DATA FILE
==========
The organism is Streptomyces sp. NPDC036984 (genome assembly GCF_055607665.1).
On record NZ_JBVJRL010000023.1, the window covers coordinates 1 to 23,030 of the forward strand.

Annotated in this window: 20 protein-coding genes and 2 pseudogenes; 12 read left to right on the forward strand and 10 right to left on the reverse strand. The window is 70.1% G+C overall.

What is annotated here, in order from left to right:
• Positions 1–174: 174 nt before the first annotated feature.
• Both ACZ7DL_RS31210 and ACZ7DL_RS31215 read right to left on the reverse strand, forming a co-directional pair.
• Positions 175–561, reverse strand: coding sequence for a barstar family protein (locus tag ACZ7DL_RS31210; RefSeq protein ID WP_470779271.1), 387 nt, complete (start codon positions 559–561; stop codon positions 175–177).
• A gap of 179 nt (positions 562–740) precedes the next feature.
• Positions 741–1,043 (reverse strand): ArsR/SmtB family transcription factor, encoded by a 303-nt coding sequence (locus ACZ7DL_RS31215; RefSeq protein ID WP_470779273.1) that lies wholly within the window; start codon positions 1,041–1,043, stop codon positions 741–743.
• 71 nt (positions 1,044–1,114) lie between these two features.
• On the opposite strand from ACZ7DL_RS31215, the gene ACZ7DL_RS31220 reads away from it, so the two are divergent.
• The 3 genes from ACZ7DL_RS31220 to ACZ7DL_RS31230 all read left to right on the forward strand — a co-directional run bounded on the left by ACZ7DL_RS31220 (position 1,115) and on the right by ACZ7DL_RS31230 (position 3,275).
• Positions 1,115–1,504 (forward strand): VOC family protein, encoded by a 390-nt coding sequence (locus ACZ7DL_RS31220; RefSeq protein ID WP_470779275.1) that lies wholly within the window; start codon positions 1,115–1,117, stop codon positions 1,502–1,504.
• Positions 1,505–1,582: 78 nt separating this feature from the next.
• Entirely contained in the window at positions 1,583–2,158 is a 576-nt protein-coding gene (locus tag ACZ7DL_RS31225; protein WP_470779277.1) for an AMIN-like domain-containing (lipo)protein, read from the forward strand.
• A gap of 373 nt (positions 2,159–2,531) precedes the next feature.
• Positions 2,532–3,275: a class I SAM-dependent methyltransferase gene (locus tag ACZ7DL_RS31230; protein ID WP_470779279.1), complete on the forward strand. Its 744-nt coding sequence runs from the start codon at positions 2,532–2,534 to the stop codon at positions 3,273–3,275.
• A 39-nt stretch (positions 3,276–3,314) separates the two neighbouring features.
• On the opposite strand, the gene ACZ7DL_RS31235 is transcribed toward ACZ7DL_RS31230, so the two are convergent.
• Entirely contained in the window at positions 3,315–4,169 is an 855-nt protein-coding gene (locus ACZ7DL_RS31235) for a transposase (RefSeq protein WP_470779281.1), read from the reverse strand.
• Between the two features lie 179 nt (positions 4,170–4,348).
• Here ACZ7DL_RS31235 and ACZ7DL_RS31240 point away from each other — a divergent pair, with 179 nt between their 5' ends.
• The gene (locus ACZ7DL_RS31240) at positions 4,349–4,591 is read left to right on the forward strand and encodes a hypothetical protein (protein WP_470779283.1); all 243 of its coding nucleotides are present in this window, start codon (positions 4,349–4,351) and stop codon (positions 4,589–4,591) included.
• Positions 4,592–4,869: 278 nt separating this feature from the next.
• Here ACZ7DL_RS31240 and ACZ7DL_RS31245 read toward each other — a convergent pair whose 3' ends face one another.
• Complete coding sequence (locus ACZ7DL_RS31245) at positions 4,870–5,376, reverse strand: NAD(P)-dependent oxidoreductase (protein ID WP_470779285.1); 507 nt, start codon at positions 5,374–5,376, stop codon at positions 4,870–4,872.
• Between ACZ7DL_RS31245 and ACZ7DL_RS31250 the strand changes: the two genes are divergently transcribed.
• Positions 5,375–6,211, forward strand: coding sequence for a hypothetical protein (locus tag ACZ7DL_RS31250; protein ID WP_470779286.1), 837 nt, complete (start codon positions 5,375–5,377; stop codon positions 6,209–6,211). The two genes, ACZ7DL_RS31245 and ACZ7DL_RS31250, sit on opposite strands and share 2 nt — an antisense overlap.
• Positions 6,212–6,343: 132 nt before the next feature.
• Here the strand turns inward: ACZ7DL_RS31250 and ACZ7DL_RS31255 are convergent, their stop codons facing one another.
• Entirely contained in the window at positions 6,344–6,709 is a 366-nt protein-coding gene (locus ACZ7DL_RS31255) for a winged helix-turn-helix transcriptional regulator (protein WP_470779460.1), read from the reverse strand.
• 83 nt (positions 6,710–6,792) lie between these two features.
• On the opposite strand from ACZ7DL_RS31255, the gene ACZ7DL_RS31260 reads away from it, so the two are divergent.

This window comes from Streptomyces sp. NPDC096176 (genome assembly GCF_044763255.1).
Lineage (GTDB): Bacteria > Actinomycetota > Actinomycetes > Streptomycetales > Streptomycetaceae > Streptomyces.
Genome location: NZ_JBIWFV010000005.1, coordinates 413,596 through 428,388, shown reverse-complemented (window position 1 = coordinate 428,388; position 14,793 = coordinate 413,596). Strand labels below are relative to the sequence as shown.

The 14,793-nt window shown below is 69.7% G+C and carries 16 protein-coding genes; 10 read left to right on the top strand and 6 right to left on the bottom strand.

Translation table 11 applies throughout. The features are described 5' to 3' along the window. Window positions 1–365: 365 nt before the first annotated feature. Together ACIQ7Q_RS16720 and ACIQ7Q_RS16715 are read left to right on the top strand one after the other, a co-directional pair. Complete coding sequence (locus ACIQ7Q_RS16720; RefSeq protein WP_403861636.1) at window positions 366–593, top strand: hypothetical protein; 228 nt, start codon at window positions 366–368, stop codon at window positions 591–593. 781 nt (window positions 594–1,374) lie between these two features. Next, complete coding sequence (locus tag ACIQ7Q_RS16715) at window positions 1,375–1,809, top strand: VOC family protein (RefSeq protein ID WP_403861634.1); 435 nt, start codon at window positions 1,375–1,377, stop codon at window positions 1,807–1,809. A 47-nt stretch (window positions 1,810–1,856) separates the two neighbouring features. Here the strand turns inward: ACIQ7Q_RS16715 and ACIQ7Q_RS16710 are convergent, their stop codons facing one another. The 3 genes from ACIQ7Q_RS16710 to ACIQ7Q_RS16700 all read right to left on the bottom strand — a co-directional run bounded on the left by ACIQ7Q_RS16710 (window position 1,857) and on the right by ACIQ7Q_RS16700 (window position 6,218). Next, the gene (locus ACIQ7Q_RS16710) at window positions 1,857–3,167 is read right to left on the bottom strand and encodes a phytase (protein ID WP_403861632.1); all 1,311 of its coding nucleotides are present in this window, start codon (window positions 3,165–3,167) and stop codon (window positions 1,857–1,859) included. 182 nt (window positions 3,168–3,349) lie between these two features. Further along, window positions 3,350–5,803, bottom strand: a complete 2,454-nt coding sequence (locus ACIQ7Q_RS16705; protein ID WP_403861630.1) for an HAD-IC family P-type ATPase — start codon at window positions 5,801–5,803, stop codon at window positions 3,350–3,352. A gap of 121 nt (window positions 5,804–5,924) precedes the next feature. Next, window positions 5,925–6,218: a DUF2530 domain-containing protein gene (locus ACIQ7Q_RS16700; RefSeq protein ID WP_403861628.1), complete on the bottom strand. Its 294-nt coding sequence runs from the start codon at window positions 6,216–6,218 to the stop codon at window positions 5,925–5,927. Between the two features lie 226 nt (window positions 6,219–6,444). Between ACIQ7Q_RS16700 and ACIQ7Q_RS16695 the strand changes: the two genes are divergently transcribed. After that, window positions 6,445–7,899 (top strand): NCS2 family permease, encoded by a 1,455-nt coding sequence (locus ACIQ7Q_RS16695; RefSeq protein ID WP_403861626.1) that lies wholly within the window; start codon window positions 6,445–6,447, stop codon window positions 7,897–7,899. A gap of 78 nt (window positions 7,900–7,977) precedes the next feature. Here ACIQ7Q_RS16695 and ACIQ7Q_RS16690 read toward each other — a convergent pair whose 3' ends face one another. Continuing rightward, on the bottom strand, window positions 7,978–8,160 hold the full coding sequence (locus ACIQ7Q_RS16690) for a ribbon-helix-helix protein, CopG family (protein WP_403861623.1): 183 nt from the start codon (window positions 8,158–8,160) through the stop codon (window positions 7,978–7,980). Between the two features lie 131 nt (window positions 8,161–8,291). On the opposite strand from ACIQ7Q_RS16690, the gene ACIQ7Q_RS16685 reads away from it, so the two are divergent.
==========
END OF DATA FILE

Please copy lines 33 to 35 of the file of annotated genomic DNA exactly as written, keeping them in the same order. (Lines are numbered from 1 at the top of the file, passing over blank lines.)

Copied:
• On the opposite strand from ACZ7DL_RS31255, the gene ACZ7DL_RS31260 reads away from it, so the two are divergent.

This window comes from Streptomyces sp. NPDC096176 (genome assembly GCF_044763255.1).
Lineage (GTDB): Bacteria > Actinomycetota > Actinomycetes > Streptomycetales > Streptomycetaceae > Streptomyces.